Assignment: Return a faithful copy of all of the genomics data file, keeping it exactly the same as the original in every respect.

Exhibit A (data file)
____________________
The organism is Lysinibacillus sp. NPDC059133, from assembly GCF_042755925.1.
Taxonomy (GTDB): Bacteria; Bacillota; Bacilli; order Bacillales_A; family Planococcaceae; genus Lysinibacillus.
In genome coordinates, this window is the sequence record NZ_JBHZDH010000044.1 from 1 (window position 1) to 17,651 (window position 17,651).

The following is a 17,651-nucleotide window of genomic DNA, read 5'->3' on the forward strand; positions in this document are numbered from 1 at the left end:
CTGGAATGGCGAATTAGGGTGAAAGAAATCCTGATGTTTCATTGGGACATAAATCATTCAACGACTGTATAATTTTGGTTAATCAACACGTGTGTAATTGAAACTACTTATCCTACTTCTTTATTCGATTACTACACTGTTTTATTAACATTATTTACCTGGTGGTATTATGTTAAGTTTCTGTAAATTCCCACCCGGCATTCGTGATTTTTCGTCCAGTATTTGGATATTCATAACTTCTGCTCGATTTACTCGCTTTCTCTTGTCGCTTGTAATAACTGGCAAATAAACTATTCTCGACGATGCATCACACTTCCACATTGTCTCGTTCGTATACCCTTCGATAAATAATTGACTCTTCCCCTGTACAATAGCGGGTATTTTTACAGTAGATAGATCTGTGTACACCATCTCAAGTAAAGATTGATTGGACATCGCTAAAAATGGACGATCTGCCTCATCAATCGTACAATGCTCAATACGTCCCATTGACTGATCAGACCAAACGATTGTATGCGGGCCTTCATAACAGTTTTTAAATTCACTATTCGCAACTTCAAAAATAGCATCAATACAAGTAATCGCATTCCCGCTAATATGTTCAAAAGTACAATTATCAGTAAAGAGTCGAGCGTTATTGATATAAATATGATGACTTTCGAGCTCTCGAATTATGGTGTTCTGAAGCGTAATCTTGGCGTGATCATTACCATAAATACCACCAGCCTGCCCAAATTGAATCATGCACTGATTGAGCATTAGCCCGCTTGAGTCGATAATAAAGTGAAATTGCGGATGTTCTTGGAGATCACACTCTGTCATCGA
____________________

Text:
The organism is Lysinibacillus sp. NPDC059133, from assembly GCF_042755925.1.
Taxonomy (GTDB): Bacteria; Bacillota; Bacilli; order Bacillales_A; family Planococcaceae; genus Lysinibacillus.
In genome coordinates, this window is the sequence record NZ_JBHZDH010000044.1 from 1 (window position 1) to 17,651 (window position 17,651).

The following is a 17,651-nucleotide window of genomic DNA, read 5'->3' on the forward strand; positions in this document are numbered from 1 at the left end:
CTGGAATGGCGAATTAGGGTGAAAGAAATCCTGATGTTTCATTGGGACATAAATCATTCAACGACTGTATAATTTTGGTTAATCAACACGTGTGTAATTGAAACTACTTATCCTACTTCTTTATTCGATTACTACACTGTTTTATTAACATTATTTACCTGGTGGTATTATGTTAAGTTTCTGTAAATTCCCACCCGGCATTCGTGATTTTTCGTCCAGTATTTGGATATTCATAACTTCTGCTCGATTTACTCGCTTTCTCTTGTCGCTTGTAATAACTGGCAAATAAACTATTCTCGACGATGCATCACACTTCCACATTGTCTCGTTCGTATACCCTTCGATAAATAATTGACTCTTCCCCTGTACAATAGCGGGTATTTTTACAGTAGATAGATCTGTGTACACCATCTCAAGTAAAGATTGATTGGACATCGCTAAAAATGGACGATCTGCCTCATCAATCGTACAATGCTCAATACGTCCCATTGACTGATCAGACCAAACGATTGTATGCGGGCCTTCATAACAGTTTTTAAATTCACTATTCGCAACTTCAAAAATAGCATCAATACAAGTAATCGCATTCCCGCTAATATGTTCAAAAGTACAATTATCAGTAAAGAGTCGAGCGTTATTGATATAAATATGATGACTTTCGAGCTCTCGAATTATGGTGTTCTGAAGCGTAATCTTGGCGTGATCATTACCATAAATACCACCAGCCTGCCCAAATTGAATCATGCACTGATTGAGCATTAGCCCGCTTGAGTCGATAATAAAGTGAAATTGCGGATGTTCTTGGAGATCACACTCTGTCATCGA